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We should all question presidential candidates

The 2020 presidential election is still 14 months away, but with the constant political coverage, you’d think it was happening in just two months.

Photo via Flickr

Between the press coverage of Joe Biden’s alleged sexual misconduct allegations or Elizabeth Warren’s apparent “Native American” heritage, it’s no secret that 2020 is gearing up to be both a compelling and historical election.

The latest investigation into a 2020 candidate came Wednesday when CNBC political reporter, Tucker Higgins, broke the story that South Bend, Indiana, mayor Pete Buttigieg met with representatives over the summer from the activist group Black Lives Matter. According to the investigation, the activists felt that the presidential candidate brushed off their concerns about police violence in South Bend. This all came in the wake of the fatal police shooting of Eric Logan, a 54-year-old black father and resident of the city.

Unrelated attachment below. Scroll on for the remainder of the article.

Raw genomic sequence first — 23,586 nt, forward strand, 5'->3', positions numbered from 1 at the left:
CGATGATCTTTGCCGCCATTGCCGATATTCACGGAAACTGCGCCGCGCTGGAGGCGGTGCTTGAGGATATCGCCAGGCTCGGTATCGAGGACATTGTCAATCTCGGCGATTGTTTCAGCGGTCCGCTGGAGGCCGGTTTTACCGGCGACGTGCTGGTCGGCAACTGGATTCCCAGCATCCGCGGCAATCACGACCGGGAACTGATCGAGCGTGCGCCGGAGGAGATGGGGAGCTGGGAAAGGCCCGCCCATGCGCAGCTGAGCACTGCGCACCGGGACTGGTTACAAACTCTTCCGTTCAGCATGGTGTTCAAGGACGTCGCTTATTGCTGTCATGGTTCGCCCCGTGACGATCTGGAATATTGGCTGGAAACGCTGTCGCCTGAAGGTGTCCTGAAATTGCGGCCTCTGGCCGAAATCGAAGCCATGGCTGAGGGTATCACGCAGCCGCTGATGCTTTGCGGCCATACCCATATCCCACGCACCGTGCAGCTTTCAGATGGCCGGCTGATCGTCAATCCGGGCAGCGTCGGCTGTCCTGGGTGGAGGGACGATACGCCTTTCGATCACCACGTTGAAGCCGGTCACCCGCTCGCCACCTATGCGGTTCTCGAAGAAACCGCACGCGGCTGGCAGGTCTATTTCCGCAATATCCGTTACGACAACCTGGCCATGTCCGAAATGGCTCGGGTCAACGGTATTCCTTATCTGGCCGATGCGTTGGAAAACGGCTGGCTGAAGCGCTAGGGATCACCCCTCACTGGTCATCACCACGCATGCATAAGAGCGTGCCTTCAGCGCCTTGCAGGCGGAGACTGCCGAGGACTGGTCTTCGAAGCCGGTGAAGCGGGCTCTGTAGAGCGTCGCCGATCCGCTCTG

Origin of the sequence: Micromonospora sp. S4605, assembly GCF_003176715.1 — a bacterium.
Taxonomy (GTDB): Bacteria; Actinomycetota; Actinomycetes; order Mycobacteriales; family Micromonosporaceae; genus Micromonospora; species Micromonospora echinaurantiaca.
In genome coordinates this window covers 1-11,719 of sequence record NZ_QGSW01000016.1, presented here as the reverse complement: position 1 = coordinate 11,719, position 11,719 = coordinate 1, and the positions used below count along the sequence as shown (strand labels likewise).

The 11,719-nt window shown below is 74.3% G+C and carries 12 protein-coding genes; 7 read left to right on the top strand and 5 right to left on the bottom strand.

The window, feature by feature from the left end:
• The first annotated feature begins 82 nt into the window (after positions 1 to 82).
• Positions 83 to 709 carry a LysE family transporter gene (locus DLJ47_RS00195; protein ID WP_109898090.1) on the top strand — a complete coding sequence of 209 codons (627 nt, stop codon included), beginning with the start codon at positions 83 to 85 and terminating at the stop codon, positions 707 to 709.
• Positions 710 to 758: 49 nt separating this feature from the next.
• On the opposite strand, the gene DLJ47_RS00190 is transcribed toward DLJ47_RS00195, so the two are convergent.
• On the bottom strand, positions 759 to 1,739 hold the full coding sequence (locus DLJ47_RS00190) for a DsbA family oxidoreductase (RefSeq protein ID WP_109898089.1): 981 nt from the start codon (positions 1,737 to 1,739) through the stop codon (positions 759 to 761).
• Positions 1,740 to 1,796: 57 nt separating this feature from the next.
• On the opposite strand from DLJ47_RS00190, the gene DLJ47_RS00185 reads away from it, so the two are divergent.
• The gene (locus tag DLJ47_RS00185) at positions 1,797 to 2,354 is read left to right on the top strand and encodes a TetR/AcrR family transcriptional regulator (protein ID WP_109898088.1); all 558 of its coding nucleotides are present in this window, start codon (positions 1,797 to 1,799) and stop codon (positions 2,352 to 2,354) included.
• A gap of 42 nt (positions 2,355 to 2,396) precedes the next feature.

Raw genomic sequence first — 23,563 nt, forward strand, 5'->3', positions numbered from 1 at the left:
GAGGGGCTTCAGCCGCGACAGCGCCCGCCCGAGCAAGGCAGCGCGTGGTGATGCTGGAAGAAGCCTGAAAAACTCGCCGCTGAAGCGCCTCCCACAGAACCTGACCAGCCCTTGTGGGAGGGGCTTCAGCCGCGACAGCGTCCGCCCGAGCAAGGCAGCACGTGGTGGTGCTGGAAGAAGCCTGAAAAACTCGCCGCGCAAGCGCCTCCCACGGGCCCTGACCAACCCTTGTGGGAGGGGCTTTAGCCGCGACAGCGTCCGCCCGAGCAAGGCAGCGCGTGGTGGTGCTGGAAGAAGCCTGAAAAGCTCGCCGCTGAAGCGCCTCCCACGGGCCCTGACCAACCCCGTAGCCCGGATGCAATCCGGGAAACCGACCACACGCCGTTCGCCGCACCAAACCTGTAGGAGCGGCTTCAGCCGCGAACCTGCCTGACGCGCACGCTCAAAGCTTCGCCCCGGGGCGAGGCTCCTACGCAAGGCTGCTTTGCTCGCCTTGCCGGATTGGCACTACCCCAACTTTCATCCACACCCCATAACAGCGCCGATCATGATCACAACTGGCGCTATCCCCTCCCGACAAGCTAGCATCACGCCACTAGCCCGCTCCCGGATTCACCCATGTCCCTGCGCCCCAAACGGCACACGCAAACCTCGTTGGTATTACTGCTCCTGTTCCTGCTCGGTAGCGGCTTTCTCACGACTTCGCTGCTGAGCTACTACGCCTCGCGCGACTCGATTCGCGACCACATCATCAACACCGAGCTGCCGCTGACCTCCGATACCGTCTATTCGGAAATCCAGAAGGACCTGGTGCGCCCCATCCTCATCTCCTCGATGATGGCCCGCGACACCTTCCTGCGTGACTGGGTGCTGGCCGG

This isn’t the first time Buttigieg’s views on race have been called into question. In June, during his first Democratic debate, when asked about the “diminishing diversity” of South Bend’s police department, Buttigieg said, “I couldn’t get it done,” in reference to attempting to better integrate the police force.

CNBC uncovered this meeting using open records laws, and this is yet another example of the press vetting presidential candidates and looking into all that they can in order to better educate themselves. It is vital that they do this. They are helping to maintain our democracy.

Journalists are not the only people who should be looking into what the respective candidates' stances and track records are, however. If we are to be more informed citizens and voters, it is our responsibility to read all that we can, and better educate ourselves, especially in times of political unrest, like today.

In order to restore our democracy to some type of order, it is imperative that we do all that we can to question our representatives and demand better from them every day.

The Voice is intended to best represent the collective opinion of The Editorial Board. It is written by The Setonian’s Editor-in-Chief.

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